Combine all ingredients with ice and shake. Fine strain into a cocktail glass and garnish with a pressed mint sprig floated on top. If you don’t have turbinado syrup or sugar, a basic simple syrup will suit just fine. To make the original Smitten, follow the exact recipe, but use an ounce of Campari instead of an ounce of Aperol.

Well there you have it – no more excuses for not tinkering that growing Italian import. Aperol is a wonderful aperitif that is finding itself in more cocktail-minded bars every day. God bless those crazy Italians; they sure do bitterly wonderful things!

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THE TOM COLLINS – BOBBY’S WEEKLY HOUSTON PRESS COCKTAIL COLUMN http://drinkdogma.com/bobby%e2%80%99s-weekly-houston-press-cocktail-column-%e2%80%93-the-tom-collins/ http://drinkdogma.com/bobby%e2%80%99s-weekly-houston-press-cocktail-column-%e2%80%93-the-tom-collins/#comments Thu, 24 Jun 2010 00:22:27 +0000 Bobby Heugel http://drinkdogma.com/?p=1117

The Tom Collins is among the most famous of historical cocktails. Yet despite this widespread notoriety, one glaringly obvious question remains unanswered: Who the hell was Tom Collins anyway? Two competing stories may offer some insight. It seems that the often overlooked Mr. Collins was either a fictitious multi-state libelous scoundrel or a freaking bar cat! Regardless of which perspective is correct, one certainty prevails: the Tom Collins has the most fascinating back-story of any classic cocktail.

The remainder of this column can be read here at the Houston Press’ website. This is part of an ongoing series of cocktail articles written by Bobby Heugel for the Houston Press. To read prior columns and read more about this series on great cocktails, please refer to this previous post.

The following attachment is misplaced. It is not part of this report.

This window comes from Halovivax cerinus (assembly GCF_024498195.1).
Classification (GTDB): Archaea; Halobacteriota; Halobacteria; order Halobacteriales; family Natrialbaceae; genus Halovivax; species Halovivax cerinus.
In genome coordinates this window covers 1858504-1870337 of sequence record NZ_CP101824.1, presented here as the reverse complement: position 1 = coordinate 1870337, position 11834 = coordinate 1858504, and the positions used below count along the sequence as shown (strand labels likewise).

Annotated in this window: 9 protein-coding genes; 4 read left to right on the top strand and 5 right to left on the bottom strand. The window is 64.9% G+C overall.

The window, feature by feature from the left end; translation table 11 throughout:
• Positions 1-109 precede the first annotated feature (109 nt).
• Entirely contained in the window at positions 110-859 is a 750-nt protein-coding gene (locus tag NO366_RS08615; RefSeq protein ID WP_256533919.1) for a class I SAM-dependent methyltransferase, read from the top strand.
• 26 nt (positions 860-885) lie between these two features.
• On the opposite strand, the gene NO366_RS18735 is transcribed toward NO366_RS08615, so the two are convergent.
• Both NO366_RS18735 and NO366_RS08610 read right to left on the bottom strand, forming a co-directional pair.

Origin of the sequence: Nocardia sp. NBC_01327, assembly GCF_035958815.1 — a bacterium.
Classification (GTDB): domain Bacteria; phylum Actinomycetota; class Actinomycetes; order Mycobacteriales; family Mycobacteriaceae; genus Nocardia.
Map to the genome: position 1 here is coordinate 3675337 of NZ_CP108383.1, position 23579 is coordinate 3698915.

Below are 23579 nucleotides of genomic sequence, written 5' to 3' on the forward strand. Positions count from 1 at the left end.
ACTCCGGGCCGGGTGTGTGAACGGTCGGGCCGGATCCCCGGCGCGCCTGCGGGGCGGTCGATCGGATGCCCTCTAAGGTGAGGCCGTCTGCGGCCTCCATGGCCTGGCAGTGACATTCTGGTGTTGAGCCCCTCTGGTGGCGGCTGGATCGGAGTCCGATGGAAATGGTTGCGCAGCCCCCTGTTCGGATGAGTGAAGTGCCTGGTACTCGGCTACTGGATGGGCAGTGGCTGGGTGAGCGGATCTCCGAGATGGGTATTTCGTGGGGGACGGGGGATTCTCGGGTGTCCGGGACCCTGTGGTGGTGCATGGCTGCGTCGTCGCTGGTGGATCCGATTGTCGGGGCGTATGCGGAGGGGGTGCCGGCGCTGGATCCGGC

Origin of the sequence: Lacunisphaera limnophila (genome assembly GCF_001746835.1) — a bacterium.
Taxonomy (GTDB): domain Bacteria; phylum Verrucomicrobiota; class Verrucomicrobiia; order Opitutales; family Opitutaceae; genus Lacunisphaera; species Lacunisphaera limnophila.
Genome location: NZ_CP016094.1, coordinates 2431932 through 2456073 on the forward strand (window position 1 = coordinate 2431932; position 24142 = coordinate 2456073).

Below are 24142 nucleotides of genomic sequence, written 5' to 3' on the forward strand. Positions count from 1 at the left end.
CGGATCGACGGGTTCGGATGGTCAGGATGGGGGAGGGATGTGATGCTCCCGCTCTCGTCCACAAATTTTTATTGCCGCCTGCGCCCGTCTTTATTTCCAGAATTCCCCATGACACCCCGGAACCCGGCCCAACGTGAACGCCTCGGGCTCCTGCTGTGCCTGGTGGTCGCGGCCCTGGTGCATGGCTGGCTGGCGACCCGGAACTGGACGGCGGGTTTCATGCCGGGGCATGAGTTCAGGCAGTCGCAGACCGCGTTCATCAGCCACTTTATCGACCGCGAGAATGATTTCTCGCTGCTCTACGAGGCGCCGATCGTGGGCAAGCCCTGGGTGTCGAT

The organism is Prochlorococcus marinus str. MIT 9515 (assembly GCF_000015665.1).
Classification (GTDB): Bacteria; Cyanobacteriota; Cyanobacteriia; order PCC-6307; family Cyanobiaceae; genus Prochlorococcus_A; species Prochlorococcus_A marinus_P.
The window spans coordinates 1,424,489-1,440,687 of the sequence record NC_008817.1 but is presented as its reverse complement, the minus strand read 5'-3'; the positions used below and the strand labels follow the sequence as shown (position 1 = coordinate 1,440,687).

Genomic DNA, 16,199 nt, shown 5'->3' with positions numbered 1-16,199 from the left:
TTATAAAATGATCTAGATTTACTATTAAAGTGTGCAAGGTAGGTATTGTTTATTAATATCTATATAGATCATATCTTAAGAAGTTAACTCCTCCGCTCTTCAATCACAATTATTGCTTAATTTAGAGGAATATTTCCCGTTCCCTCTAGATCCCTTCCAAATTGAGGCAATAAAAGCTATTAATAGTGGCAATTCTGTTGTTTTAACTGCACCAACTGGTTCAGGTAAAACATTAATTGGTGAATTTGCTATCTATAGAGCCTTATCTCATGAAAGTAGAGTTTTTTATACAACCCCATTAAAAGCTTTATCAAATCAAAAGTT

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THE CORN N’ OIL – BOBBY’S WEEKLY HOUSTON PRESS COCKTAIL COLUMN http://drinkdogma.com/bobbys-weekly-houston-press-cocktail-column-the-corn-n-oil/ http://drinkdogma.com/bobbys-weekly-houston-press-cocktail-column-the-corn-n-oil/#comments Wed, 16 Jun 2010 08:51:33 +0000 Bobby Heugel http://drinkdogma.com/?p=986

For weeks, this friendly cocktail column has resisted the urge to write about the Corn N’ Oil. It was tempting, but using the Gulf spill as vehicle for discussing this cocktail seemed far too easy. After all, maintaining this column as a refuge from the daily stream of petroleum press seemed increasingly important as the gulf became saturated with a downpour of incompetence that rivaled the oil seeping from the tanker. Unfortunately, the barrage of Kevin Costner clips, BP CEO “Seriously did he just say that?” moments, and general government apathy from both sides has become too overwhelming. Corn N’ Oil you win. It now seems that retiring to the bedroom in a drunken stupor with a bottle of Cruzan Blackstrap in one hand and a crumbled newspaper clipping of an oil-covered pelican in the other is quite unavoidable.

The remainder of this column can be read here at the Houston Press’ website. This is part of an ongoing series of cocktail articles written by Bobby Heugel for the Houston Press. To read prior columns and read more about this series on great cocktails, please refer to this previous post.